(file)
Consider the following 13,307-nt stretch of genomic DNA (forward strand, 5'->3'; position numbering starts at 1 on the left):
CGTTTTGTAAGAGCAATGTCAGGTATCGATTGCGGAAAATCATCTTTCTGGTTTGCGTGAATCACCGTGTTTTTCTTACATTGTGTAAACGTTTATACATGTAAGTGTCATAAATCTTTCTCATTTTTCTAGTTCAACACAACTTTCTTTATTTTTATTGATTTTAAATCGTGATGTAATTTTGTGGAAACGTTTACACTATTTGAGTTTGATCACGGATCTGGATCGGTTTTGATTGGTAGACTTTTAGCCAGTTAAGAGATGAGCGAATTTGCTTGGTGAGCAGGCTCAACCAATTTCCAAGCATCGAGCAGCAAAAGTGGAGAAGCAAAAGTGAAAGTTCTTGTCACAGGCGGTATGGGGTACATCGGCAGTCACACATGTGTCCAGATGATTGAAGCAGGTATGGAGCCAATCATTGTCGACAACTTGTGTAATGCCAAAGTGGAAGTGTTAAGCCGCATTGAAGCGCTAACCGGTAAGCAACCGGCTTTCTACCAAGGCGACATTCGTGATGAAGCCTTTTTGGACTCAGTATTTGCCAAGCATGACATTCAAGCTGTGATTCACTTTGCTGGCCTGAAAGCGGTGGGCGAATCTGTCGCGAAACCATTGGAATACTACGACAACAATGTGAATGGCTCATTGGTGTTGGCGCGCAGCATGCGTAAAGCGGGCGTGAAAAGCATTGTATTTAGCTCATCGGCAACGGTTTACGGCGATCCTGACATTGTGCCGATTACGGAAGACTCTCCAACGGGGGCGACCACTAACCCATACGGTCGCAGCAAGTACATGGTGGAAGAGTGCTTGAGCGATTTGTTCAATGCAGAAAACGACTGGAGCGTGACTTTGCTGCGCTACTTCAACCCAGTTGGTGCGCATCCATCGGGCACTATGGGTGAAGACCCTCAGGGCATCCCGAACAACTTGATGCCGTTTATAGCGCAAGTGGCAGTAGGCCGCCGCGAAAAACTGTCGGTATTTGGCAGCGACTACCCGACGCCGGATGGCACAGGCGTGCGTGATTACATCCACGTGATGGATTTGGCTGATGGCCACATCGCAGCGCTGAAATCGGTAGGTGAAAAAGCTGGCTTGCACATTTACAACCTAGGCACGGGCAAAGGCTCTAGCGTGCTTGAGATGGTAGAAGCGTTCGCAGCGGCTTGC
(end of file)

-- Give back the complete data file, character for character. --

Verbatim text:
Consider the following 13,307-nt stretch of genomic DNA (forward strand, 5'->3'; position numbering starts at 1 on the left):
CGTTTTGTAAGAGCAATGTCAGGTATCGATTGCGGAAAATCATCTTTCTGGTTTGCGTGAATCACCGTGTTTTTCTTACATTGTGTAAACGTTTATACATGTAAGTGTCATAAATCTTTCTCATTTTTCTAGTTCAACACAACTTTCTTTATTTTTATTGATTTTAAATCGTGATGTAATTTTGTGGAAACGTTTACACTATTTGAGTTTGATCACGGATCTGGATCGGTTTTGATTGGTAGACTTTTAGCCAGTTAAGAGATGAGCGAATTTGCTTGGTGAGCAGGCTCAACCAATTTCCAAGCATCGAGCAGCAAAAGTGGAGAAGCAAAAGTGAAAGTTCTTGTCACAGGCGGTATGGGGTACATCGGCAGTCACACATGTGTCCAGATGATTGAAGCAGGTATGGAGCCAATCATTGTCGACAACTTGTGTAATGCCAAAGTGGAAGTGTTAAGCCGCATTGAAGCGCTAACCGGTAAGCAACCGGCTTTCTACCAAGGCGACATTCGTGATGAAGCCTTTTTGGACTCAGTATTTGCCAAGCATGACATTCAAGCTGTGATTCACTTTGCTGGCCTGAAAGCGGTGGGCGAATCTGTCGCGAAACCATTGGAATACTACGACAACAATGTGAATGGCTCATTGGTGTTGGCGCGCAGCATGCGTAAAGCGGGCGTGAAAAGCATTGTATTTAGCTCATCGGCAACGGTTTACGGCGATCCTGACATTGTGCCGATTACGGAAGACTCTCCAACGGGGGCGACCACTAACCCATACGGTCGCAGCAAGTACATGGTGGAAGAGTGCTTGAGCGATTTGTTCAATGCAGAAAACGACTGGAGCGTGACTTTGCTGCGCTACTTCAACCCAGTTGGTGCGCATCCATCGGGCACTATGGGTGAAGACCCTCAGGGCATCCCGAACAACTTGATGCCGTTTATAGCGCAAGTGGCAGTAGGCCGCCGCGAAAAACTGTCGGTATTTGGCAGCGACTACCCGACGCCGGATGGCACAGGCGTGCGTGATTACATCCACGTGATGGATTTGGCTGATGGCCACATCGCAGCGCTGAAATCGGTAGGTGAAAAAGCTGGCTTGCACATTTACAACCTAGGCACGGGCAAAGGCTCTAGCGTGCTTGAGATGGTAGAAGCGTTCGCAGCGGCTTGC